I recently polled various groups of people, including a movie-centric forum, a Facebook group of people who are fans of a local theater that screen cult favorite movies every other Saturday at midnight, my own friends, Flickcharters, and the Twitterverse. I asked, “Do you applaud at the movies?” Reply options were:
I’ve received quite a lot of responses in all venues where I have posed the query, and I can say without question that the vast majority of respondents not only do not applaud at movies themselves, but they have an open hostility toward the stupidity of those who do. I’ve previously shared some of my favorite movie-going experiences, but conspicuously I only commented on laughing with audiences at comedies or watching them gasp and shriek at horror movies—both commonly expected and accepted reactions to movies in public by adults who have been to a theater more than a few times in their lives. Why, then, is applause a second-class reaction? Read the rest of this entry »
He’s been rumored to be up for the role for a while, but now Josh Brolin has officially signed on to star in director Spike Lee‘s remake of Chan-wook Park‘s Korean revenge thriller Oldboy. Having just finished filming Men in Black 3, it looks like Brolin will fit in Oldboy between shooting Gangster Squad for Warner Bros., and Jason Reitman‘s Labor Day, opposite Kate Winslet.
At one time, DreamWorks was looking to pick up the rights to Oldboy, with Steven Spielberg intended to direct Brolin’s Men in Black 3 co-star, Will Smith. Now, Spike Lee is developing the remake from a script by Mark Protosevich (I Am Legend).
“Source” music in a movie can be dicey. This is music that plays within the movie in such a way that we understand the characters in the scene can hear it, rather than music that plays over the film solely for our benefit. American Graffiti wasn’t the first movie to use source music effectively by any means, but perhaps no film before or since has used it as well. If for some reason you’re part of the 67% of Flickcharters who shamefully have not seen the movie, the premise is simple enough: four teenage friends spend the last night of Summer, 1962 together. The whole film spans that one night, from sundown to sunup. The various characters split off and reunite throughout the film, their individual and collective stories told across Modesto, California. Read the rest of this entry »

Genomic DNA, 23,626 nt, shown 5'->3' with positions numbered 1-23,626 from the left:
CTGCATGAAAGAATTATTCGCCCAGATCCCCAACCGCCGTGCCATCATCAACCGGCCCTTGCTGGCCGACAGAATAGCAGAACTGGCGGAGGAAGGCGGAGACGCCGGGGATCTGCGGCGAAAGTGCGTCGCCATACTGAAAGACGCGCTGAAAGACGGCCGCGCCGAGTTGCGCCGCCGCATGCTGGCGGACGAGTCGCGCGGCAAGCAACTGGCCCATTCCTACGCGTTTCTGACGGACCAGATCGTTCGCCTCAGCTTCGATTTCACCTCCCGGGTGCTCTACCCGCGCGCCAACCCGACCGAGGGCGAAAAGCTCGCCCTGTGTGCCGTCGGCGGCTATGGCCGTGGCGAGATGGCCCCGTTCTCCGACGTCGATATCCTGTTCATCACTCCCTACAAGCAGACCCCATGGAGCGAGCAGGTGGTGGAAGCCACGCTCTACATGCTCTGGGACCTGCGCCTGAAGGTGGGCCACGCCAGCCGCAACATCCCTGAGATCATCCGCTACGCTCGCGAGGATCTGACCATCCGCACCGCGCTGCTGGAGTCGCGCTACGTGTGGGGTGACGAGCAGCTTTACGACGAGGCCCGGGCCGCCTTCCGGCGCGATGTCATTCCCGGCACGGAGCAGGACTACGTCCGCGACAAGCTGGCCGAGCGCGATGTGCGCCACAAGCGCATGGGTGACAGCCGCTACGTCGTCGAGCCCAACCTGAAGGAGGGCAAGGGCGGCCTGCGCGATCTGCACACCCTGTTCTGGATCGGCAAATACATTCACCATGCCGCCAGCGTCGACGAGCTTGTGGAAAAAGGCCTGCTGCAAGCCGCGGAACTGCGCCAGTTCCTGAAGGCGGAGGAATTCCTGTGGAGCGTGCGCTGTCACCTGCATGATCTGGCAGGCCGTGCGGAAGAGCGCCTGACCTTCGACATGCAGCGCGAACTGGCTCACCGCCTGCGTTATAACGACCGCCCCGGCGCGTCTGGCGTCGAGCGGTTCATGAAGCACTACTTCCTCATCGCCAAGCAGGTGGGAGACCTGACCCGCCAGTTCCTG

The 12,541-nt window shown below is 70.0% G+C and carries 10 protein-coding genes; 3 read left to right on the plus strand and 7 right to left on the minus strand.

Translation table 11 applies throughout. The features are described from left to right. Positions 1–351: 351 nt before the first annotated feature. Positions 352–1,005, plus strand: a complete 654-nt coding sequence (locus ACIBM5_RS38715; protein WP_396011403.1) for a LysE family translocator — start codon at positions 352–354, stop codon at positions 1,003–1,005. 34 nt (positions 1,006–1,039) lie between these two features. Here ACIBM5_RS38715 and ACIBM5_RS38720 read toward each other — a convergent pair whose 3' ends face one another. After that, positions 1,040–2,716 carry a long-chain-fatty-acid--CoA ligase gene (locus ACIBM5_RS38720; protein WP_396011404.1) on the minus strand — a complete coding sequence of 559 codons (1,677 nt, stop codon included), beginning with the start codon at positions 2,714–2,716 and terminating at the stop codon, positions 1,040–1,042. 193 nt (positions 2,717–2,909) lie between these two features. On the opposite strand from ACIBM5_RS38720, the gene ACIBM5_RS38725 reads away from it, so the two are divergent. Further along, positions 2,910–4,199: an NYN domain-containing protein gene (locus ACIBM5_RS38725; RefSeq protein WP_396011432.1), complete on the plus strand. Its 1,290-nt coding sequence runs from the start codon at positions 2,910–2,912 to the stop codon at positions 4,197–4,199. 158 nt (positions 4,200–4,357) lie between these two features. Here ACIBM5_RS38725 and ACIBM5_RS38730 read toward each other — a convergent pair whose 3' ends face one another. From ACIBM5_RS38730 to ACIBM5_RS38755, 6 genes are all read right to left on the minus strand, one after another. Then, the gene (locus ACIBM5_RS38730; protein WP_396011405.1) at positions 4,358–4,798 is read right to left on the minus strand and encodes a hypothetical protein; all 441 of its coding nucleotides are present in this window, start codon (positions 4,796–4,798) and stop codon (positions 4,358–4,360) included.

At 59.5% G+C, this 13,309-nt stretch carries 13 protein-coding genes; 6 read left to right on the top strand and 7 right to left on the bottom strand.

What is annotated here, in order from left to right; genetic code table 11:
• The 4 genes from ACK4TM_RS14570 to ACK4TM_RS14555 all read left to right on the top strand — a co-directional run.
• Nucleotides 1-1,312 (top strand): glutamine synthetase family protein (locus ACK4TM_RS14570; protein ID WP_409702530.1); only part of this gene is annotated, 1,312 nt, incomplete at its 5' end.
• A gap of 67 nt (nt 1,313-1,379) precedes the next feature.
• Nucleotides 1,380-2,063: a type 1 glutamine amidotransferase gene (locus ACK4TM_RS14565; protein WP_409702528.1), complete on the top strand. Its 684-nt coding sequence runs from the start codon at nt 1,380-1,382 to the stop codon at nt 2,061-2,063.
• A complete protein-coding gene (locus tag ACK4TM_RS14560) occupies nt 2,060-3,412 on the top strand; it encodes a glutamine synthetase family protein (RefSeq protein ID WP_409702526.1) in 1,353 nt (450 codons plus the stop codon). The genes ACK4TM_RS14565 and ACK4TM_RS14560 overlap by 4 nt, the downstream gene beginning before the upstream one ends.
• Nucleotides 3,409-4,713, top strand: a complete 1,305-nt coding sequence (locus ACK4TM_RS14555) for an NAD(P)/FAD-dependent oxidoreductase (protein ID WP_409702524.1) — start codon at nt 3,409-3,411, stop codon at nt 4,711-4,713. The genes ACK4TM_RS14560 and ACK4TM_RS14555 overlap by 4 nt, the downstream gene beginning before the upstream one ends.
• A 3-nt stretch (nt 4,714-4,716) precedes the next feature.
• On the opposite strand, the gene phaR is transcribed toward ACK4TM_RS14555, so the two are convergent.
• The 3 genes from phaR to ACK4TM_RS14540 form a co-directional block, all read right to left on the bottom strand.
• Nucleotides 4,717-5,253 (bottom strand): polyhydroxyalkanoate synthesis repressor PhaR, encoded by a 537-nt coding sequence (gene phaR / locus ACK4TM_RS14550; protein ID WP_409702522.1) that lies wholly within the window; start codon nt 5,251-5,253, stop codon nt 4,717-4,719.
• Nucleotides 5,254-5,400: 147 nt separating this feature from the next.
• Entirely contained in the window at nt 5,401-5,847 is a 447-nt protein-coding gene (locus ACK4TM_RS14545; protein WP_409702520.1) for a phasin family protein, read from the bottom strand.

And we’re back. After an August bereft of interesting new releases on Netflix Instant Watch (Tangled and The Expendables were the only notable titles), it’s time to get back into the swing of things with a great set of new movies available to stream beginning September 1st.
Thunderball (PG | 1965)
Flickchart Ranking: #1070
Other James Bond Movies available to stream on Thursday include:
You Only Live Twice (1967 – Sean Connery)
On Her Majesty’s Secret Service (1969 – George Lazenby)
Diamonds are Forever (1971 – Sean Connery)
Live and Let Die (1973 – Roger Moore)
The Man with the Golden Gun (1975 – Roger Moore) – My personal favorite
The Spy Who Loved Me (1977 – Roger Moore)
Moonraker (1979 – Roger Moore)
For Your Eyes Only (1981 – Roger Moore)
Never Say Never Again (1983 – Sean Connery)
Octopussy (1983 – Roger Moore)
A View to a Kill (1985 – Roger Moore)
The Living Daylights (1987 – Timothy Dalton)
License to Kill (1989 – Timothy Dalton)
• • • • • • • •
I find it disconcerting how hated Nicolas Cage is. It’s not an uncommon occurrence to hear people say that they avoid Nicolas Cage movies because he is in it. Are there any other Oscar winners that that have that same problem? Make no mistake, I’m not saying he hasn’t been in bad films, but there is no actor who has been in over 50 films who can say they haven’t made a few mistakes. Yet these same people who damn him will forgive Al Pacino for doing Two For the Money, and are completely willing to ignore The Tourist from both Johnny Depp and Angelia Jolie‘s resumes. So why do people only take Ghost Rider, The Wicker Man, and Season of the Witch into consideration whether they should go see the newest Cage film? I have no illusions that this blog will make these Cage haters think he’s a master of the craft, but hopefully it will keep them from writing a movie off just because he is in it. Read the rest of this entry »